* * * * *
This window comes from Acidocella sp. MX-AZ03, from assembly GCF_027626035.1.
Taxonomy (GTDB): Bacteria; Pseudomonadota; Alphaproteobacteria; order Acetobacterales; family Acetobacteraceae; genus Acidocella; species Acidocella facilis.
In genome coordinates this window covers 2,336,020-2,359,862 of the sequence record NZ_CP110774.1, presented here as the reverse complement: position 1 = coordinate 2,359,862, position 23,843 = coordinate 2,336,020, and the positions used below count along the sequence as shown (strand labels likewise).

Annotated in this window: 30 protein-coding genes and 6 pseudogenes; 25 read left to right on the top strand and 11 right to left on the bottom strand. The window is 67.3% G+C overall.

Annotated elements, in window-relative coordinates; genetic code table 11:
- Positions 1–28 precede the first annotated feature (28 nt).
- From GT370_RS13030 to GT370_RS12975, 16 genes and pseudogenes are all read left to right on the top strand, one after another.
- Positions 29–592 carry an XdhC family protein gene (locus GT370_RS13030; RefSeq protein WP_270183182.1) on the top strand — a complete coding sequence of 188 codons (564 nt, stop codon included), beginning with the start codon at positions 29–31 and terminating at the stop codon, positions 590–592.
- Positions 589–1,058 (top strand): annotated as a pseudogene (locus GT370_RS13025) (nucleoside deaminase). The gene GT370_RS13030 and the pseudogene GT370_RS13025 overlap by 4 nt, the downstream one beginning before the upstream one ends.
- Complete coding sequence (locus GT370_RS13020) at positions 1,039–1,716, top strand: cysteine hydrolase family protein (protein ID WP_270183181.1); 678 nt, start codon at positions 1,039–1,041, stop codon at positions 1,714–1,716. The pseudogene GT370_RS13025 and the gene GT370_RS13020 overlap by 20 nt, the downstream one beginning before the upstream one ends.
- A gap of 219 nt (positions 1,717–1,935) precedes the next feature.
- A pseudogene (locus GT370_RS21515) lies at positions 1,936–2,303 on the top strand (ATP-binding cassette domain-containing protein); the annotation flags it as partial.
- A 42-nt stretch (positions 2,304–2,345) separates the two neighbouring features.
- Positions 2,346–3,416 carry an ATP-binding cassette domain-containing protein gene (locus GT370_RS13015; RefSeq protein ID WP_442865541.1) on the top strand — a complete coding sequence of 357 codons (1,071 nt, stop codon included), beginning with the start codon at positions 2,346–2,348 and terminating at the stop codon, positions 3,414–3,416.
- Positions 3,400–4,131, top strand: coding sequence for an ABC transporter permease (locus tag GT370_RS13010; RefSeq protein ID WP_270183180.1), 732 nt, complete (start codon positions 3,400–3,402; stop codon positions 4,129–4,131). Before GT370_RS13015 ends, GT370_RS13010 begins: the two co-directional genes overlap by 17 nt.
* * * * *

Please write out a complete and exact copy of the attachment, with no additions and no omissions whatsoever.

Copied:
This window comes from Acidocella sp. MX-AZ03, from assembly GCF_027626035.1.
Taxonomy (GTDB): Bacteria; Pseudomonadota; Alphaproteobacteria; order Acetobacterales; family Acetobacteraceae; genus Acidocella; species Acidocella facilis.
In genome coordinates this window covers 2,336,020-2,359,862 of the sequence record NZ_CP110774.1, presented here as the reverse complement: position 1 = coordinate 2,359,862, position 23,843 = coordinate 2,336,020, and the positions used below count along the sequence as shown (strand labels likewise).

Annotated in this window: 30 protein-coding genes and 6 pseudogenes; 25 read left to right on the top strand and 11 right to left on the bottom strand. The window is 67.3% G+C overall.

Annotated elements, in window-relative coordinates; genetic code table 11:
- Positions 1–28 precede the first annotated feature (28 nt).
- From GT370_RS13030 to GT370_RS12975, 16 genes and pseudogenes are all read left to right on the top strand, one after another.
- Positions 29–592 carry an XdhC family protein gene (locus GT370_RS13030; RefSeq protein WP_270183182.1) on the top strand — a complete coding sequence of 188 codons (564 nt, stop codon included), beginning with the start codon at positions 29–31 and terminating at the stop codon, positions 590–592.
- Positions 589–1,058 (top strand): annotated as a pseudogene (locus GT370_RS13025) (nucleoside deaminase). The gene GT370_RS13030 and the pseudogene GT370_RS13025 overlap by 4 nt, the downstream one beginning before the upstream one ends.
- Complete coding sequence (locus GT370_RS13020) at positions 1,039–1,716, top strand: cysteine hydrolase family protein (protein ID WP_270183181.1); 678 nt, start codon at positions 1,039–1,041, stop codon at positions 1,714–1,716. The pseudogene GT370_RS13025 and the gene GT370_RS13020 overlap by 20 nt, the downstream one beginning before the upstream one ends.
- A gap of 219 nt (positions 1,717–1,935) precedes the next feature.
- A pseudogene (locus GT370_RS21515) lies at positions 1,936–2,303 on the top strand (ATP-binding cassette domain-containing protein); the annotation flags it as partial.
- A 42-nt stretch (positions 2,304–2,345) separates the two neighbouring features.
- Positions 2,346–3,416 carry an ATP-binding cassette domain-containing protein gene (locus GT370_RS13015; RefSeq protein ID WP_442865541.1) on the top strand — a complete coding sequence of 357 codons (1,071 nt, stop codon included), beginning with the start codon at positions 2,346–2,348 and terminating at the stop codon, positions 3,414–3,416.
- Positions 3,400–4,131, top strand: coding sequence for an ABC transporter permease (locus tag GT370_RS13010; RefSeq protein ID WP_270183180.1), 732 nt, complete (start codon positions 3,400–3,402; stop codon positions 4,129–4,131). Before GT370_RS13015 ends, GT370_RS13010 begins: the two co-directional genes overlap by 17 nt.